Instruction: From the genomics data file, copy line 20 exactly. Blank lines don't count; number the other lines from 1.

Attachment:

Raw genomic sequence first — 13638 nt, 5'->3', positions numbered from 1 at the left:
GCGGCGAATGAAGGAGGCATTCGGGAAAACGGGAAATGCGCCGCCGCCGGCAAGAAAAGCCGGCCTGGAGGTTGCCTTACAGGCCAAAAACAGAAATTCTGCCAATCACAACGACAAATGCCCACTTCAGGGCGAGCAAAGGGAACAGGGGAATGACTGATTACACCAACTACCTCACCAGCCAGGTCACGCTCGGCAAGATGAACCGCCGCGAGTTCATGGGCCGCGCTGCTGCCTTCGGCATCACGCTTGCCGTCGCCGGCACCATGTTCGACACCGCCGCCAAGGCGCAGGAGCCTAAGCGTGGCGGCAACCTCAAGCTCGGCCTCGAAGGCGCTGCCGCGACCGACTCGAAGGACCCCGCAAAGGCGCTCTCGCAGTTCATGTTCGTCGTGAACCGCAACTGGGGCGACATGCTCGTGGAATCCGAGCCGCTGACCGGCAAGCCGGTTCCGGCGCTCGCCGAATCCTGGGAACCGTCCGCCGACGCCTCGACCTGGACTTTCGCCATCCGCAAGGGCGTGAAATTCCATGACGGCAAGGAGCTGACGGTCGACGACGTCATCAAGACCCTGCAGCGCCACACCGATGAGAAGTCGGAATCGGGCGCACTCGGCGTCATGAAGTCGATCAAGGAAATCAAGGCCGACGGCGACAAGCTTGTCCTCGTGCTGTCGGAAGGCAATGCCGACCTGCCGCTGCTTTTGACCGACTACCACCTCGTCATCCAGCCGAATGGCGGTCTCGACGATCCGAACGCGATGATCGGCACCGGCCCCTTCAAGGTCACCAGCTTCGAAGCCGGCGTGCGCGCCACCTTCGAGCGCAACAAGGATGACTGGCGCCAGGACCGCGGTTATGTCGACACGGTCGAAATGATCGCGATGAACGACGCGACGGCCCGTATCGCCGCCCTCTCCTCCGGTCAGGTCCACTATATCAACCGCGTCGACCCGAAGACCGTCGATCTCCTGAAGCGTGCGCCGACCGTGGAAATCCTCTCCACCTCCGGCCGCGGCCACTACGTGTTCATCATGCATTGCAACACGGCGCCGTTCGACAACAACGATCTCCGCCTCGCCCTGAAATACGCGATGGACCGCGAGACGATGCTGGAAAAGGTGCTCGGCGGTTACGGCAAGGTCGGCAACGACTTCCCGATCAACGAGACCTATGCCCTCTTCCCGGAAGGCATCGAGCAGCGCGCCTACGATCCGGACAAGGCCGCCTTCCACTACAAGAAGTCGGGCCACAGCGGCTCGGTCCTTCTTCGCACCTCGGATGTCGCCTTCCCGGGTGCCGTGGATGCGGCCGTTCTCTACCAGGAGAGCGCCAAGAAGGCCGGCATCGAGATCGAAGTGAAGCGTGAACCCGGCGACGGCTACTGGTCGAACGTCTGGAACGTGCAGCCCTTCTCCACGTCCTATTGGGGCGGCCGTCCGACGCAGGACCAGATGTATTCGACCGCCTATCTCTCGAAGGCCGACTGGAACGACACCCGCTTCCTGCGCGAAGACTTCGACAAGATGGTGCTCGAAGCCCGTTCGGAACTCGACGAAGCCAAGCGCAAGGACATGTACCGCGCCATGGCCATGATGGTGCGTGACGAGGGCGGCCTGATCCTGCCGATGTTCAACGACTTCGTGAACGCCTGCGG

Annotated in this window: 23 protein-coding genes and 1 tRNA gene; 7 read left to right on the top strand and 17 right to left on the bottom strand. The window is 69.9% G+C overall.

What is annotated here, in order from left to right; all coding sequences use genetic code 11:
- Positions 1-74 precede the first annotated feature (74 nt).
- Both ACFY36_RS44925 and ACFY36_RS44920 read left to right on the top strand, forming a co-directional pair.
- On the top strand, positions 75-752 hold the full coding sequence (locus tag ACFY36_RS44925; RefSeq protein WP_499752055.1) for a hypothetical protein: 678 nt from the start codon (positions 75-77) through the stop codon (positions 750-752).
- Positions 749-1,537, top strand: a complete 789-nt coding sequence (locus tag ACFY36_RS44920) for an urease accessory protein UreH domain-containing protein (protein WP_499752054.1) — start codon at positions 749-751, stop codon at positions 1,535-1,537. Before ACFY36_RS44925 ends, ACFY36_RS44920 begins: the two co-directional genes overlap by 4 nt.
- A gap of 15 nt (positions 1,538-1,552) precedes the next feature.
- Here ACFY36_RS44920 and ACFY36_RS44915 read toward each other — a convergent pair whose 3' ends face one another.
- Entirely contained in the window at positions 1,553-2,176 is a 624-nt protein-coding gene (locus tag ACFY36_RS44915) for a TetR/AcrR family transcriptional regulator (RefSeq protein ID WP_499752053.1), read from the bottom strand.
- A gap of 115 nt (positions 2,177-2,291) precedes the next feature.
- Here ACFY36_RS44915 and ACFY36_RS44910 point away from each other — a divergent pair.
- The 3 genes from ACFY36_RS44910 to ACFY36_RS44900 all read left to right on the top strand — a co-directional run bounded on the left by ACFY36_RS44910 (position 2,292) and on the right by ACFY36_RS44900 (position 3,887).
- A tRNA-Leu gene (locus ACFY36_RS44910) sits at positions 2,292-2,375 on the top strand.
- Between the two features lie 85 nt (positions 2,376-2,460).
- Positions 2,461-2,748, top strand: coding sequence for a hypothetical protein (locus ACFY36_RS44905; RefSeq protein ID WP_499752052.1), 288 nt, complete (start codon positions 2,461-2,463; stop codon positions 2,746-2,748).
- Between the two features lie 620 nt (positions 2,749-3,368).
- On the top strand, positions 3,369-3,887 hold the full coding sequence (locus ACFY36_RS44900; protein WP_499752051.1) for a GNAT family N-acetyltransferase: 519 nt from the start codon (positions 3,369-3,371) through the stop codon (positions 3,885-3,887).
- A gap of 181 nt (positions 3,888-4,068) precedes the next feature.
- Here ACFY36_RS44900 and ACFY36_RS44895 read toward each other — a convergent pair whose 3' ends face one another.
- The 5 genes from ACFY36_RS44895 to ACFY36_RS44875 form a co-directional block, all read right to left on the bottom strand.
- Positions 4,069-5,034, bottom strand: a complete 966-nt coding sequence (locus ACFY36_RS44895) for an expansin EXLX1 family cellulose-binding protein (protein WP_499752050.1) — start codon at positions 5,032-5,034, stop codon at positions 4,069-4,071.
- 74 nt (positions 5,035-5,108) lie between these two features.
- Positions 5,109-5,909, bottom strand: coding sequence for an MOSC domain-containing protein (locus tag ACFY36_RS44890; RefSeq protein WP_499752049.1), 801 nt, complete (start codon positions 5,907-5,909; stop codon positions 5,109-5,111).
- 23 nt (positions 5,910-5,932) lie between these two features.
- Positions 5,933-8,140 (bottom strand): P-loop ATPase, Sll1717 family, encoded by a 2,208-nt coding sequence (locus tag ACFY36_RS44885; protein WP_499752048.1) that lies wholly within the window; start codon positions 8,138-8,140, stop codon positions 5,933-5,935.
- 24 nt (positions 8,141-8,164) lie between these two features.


- A gap of 181 nt (positions 3,888-4,068) precedes the next feature.